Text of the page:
Islam and the acceptance of homosexuality: the shortage of socio-economic well-being and responsive democracy
Research Institute for Sociology University of Cologne Köln (Cologne), Germany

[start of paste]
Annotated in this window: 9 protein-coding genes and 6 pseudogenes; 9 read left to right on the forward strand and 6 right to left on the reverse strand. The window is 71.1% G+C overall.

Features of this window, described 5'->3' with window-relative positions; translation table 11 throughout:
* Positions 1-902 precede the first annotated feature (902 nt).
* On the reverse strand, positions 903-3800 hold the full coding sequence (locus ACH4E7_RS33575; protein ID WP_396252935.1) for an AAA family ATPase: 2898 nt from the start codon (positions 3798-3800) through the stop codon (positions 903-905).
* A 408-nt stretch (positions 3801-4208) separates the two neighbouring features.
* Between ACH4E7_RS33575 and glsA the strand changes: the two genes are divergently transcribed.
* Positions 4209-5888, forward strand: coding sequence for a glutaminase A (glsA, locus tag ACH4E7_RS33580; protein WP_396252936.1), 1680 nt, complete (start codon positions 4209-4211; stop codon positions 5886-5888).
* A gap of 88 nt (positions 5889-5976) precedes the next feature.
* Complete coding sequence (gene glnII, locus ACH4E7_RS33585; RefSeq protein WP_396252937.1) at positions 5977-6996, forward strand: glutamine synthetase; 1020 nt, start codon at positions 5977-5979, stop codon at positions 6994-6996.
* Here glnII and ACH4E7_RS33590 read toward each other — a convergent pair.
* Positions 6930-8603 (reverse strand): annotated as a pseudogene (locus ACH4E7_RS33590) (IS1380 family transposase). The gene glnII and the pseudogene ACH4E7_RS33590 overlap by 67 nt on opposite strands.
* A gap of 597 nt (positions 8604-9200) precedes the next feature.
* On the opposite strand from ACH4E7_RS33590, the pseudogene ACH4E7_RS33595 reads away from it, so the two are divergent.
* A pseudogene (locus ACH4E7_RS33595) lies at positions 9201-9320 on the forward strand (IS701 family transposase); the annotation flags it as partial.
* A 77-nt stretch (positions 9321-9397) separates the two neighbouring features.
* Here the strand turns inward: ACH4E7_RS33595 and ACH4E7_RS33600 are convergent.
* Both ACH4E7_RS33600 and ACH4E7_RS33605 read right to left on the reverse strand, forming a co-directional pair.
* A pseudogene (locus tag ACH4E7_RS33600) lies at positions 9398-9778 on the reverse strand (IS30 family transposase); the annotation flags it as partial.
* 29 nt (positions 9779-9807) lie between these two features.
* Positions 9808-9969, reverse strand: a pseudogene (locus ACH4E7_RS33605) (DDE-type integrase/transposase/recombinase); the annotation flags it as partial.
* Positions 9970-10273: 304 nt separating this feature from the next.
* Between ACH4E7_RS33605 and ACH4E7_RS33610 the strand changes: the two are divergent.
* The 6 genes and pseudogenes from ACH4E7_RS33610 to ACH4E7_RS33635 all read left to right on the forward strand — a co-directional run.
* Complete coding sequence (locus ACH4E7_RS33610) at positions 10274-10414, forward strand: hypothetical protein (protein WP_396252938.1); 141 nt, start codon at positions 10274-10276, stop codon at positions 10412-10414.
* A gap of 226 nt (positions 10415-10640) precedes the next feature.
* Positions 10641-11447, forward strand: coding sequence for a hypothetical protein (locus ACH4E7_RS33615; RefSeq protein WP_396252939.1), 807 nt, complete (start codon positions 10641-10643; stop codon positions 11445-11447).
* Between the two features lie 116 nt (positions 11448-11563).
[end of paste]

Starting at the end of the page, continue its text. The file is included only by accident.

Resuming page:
The primary source of scripture and the point of departure for analysing homosexuality in Islam is the Quran which is very explicit in its condemnation of homosexuality. Marriage is interpreted by the prophet as half of the religion and thus assigned a high status. Homosexuality is regarded as an infringement of marriage and as being "against nature" and against faith. It is important to note that only public homosexual behaviour is condemned and legally sanctioned if there is clear evidence of a public nuisance due to eye-witnesses. As long as "homosexuality" does not interfere with or threaten the family (familialism as a social norm), casual and age structured same-sex sexual contacts are often tolerated in Islamic cultures. This difference of public and private indicates that there is an endogenous laissez-faire attitude towards sexual "deviations from the heterosexual norm" or a "will not to know" when it comes to same-sex sexual contacts which have been extensively described. On the other hand, in Islamic countries Jewish Law, and the British, i.e. Christian, prudery and condemnation of homosexuality had a strong impact, i.e. the exogenously imposed condemnation should not be ignored. This paper argues that the acceptance of homosexuality is a consequence of human development, a process comprising gender equal socio-economic well-being and life chances and a more responsive democracy. The multilevel analyses are based on contextual data as well as survey data from the World Values Survey (1999-2007) and prove the importance of both individual factors (social norms such as familialism, cohort, education and religiosity) as well as contextual factors, i.e. the religious culture, the legal setting and human development for the acceptance of egalitarian homosexuality. This paper proposes to understand the acceptance of same-sex relationships as a function of both the social opportunity structures as well as the legitimate order given in the culture as the context or horizon of action and norms beyond the normative impact of religion. It is not religion alone but it is the shortage of both gender equal socioeconomic well-being and responsive democracy that has recently limited the degree of public acceptance of homosexuality in Islam.